Amy Smart Welcomes Baby Via Surrogate


When public figures share their fertility struggles with us, it signifies progress for our community. Amy Smart’s Instagram post may seem sweet and simple, but it also helps others understand why couples and individuals turn to surrogacy to build their families. More importantly, seeing a happy ending encourages couples who have been struggling.

We did not work with Amy Smart and her husband, Carter Oosterhouse, but we are delighted for them. Not only are we thrilled to hear of their happiness, but we are overcome with joy because we know how much this must mean to them. We see how miraculous it is for a couple, or individual, to finally hold their baby.

Congratulations, Amy and Carter! Thank you for singing your surrogate’s praises. The women who agree to help make parents’ dreams come true are miraculous individuals who deserve all the recognition in the world.

Learn More:

Become a Surrogate: click here | Become an Intended Parent: click here

VIDEO: Kids Born Through Surrogacy Discuss Prejudice

This video features three young adults, born with Circle Surrogacy, discussing their personal experiences dealing with prejudice. (The Teen Panel from the left, Elinor, Liv, and Zachary.)

Elinor started the discussion by sharing her experience being raised Jewish. She explains that there are passages in the Torah forbidding same-sex relationships. However, she does find comfort in the fact that her friends don’t interpret the Torah literally–and don’t believe there is anything wrong with same-sex relationships.

Liv and Zachary stated they hadn’t experienced much prejudice.

They had great advice to give children and young adults experiencing prejudice. They said not to listen to negative people, not to be ashamed of your family, and to surround yourself with the good people.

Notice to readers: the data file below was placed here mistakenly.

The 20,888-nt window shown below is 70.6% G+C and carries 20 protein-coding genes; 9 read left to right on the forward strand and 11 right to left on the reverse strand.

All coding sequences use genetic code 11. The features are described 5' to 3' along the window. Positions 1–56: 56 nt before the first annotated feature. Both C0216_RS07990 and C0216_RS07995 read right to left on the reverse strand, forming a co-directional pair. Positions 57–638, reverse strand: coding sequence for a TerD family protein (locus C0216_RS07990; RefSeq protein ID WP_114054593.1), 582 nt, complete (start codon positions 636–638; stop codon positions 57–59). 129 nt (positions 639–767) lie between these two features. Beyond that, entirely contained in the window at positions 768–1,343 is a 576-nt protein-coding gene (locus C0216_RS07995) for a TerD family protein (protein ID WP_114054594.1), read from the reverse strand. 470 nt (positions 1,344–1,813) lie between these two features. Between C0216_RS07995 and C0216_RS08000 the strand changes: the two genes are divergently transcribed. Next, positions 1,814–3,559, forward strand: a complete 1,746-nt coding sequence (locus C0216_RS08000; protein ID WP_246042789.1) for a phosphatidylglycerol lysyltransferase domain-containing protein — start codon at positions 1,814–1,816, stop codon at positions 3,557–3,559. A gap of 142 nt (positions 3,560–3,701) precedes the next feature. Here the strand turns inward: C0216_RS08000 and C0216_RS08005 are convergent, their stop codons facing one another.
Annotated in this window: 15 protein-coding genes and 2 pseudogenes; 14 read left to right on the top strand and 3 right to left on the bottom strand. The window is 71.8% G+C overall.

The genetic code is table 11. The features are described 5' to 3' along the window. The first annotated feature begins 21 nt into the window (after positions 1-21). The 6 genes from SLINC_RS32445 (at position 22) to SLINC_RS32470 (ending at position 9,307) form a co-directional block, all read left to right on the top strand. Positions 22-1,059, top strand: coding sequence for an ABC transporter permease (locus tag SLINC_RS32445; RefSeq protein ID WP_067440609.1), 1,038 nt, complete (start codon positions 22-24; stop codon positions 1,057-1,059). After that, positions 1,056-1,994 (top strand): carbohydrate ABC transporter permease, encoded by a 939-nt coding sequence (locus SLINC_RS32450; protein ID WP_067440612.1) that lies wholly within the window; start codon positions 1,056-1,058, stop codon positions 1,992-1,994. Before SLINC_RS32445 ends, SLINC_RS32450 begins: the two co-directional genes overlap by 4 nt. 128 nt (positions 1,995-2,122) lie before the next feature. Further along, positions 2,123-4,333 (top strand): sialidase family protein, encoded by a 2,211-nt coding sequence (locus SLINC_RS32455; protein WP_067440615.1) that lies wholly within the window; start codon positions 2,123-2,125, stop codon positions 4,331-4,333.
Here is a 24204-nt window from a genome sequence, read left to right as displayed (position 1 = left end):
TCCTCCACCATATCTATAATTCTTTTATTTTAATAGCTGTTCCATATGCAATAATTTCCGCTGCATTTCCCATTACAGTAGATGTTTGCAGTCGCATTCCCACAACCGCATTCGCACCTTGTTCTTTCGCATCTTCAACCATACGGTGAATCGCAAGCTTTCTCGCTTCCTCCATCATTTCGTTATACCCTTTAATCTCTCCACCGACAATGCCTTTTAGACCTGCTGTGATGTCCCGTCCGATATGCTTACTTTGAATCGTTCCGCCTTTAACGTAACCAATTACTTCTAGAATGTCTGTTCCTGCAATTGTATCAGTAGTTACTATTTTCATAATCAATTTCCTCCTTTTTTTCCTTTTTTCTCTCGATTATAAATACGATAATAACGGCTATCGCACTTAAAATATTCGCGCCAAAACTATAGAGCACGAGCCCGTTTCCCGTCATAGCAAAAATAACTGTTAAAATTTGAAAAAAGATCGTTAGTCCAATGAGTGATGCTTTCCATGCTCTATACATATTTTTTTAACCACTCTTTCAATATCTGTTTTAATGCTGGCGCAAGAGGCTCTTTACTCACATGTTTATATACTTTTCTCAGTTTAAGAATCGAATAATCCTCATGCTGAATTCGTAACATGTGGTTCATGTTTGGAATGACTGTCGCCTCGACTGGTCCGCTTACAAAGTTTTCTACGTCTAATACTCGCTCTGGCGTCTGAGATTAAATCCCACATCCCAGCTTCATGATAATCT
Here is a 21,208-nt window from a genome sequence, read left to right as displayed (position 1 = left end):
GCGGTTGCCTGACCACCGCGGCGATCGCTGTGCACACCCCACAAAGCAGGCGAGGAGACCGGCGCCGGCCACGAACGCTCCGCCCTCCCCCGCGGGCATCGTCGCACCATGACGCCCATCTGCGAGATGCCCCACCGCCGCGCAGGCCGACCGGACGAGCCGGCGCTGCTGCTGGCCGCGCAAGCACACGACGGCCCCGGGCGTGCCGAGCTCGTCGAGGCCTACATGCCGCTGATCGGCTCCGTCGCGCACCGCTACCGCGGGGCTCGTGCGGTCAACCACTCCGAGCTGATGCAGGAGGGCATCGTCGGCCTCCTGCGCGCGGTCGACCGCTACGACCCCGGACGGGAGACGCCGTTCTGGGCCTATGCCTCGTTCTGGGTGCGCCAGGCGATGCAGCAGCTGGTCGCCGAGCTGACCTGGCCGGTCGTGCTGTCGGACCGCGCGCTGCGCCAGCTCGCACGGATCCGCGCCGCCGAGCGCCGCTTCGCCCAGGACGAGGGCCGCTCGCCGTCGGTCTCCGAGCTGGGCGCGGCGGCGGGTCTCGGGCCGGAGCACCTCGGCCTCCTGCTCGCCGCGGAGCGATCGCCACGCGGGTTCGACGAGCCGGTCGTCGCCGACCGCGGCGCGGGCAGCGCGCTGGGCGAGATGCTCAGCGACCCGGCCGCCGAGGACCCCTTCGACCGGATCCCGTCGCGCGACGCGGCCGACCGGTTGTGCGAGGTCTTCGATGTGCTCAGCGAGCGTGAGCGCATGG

The young adults on the panel also discussed the benefits of having two dads when it came to sexual orientation and accepting others. Elinor, Liv, and Zachary express that they knew growing up if they would also be accepted, no matter their sexual orientation. Elinor and Liv identify as straight. Zachary discussed coming out to his parents. He said having two dads “made it easier for me to accept it myself and feel comfortable in my own skin.”

The panel above is from the Men Having Babies Conference in May of 2016.

Turning to Japanese Traditions When Grieving a Miscarriage


Angela Elson’s New York Times article about grieving after a miscarriage was posted on Facebook at 5:38 p.m. ET on Sunday, January 8 amidst NFL playoffs and Golden Globe mania. In the face of today’s diverse distractions, over 2,000 people shared the post, almost 6,000 reacted, and hundreds of people commented with their stories.

Starting the conversation is the first step to coming up with better traditions for coping with loss.

In the personal piece, Angela shares a story about visiting the famous Mount Koya cemetery in Japan with her husband and seeing hundreds of Jizo statues. As she explains, “These small figurines dressed in red caps and bibs honor the souls of babies who are never born.”

At the time, she admits that she and her husband were young enough to assume miscarriages only happen to “other people.” However, years later Angela miscarried at 10 weeks.

She writes, “We knew miscarriage was common. But why wasn’t there anything people did when it happened?”

Her husband suggested getting a Jizo.

She described the statue as “the height of a paperback and made of cement. His eyes were squinted in a mellow smile, hands folded in prayer.”

Buddhists believe a baby who isn’t born can’t go to heaven, but Jizo sneaks them into heaven in his pockets.

Angela found solace in knitting Jizo the perfect red hat and coat. Her husband planted a garden for him to serve as a reminder, as she writes, “not so often as to make us sad, but often enough so that we don’t forget him entirely.”

To read Angela’s full New York Times article, click here.  

At Circle Surrogacy, we have a comprehensive support team of licensed social workers. Since everyone’s experience is different, we tailor our resources to the parent(s). Our Intended Parent support team is a resource available to IPs throughout their journey. Surrogates are assigned a social worker at the beginning of their journey, who provides support and guidance.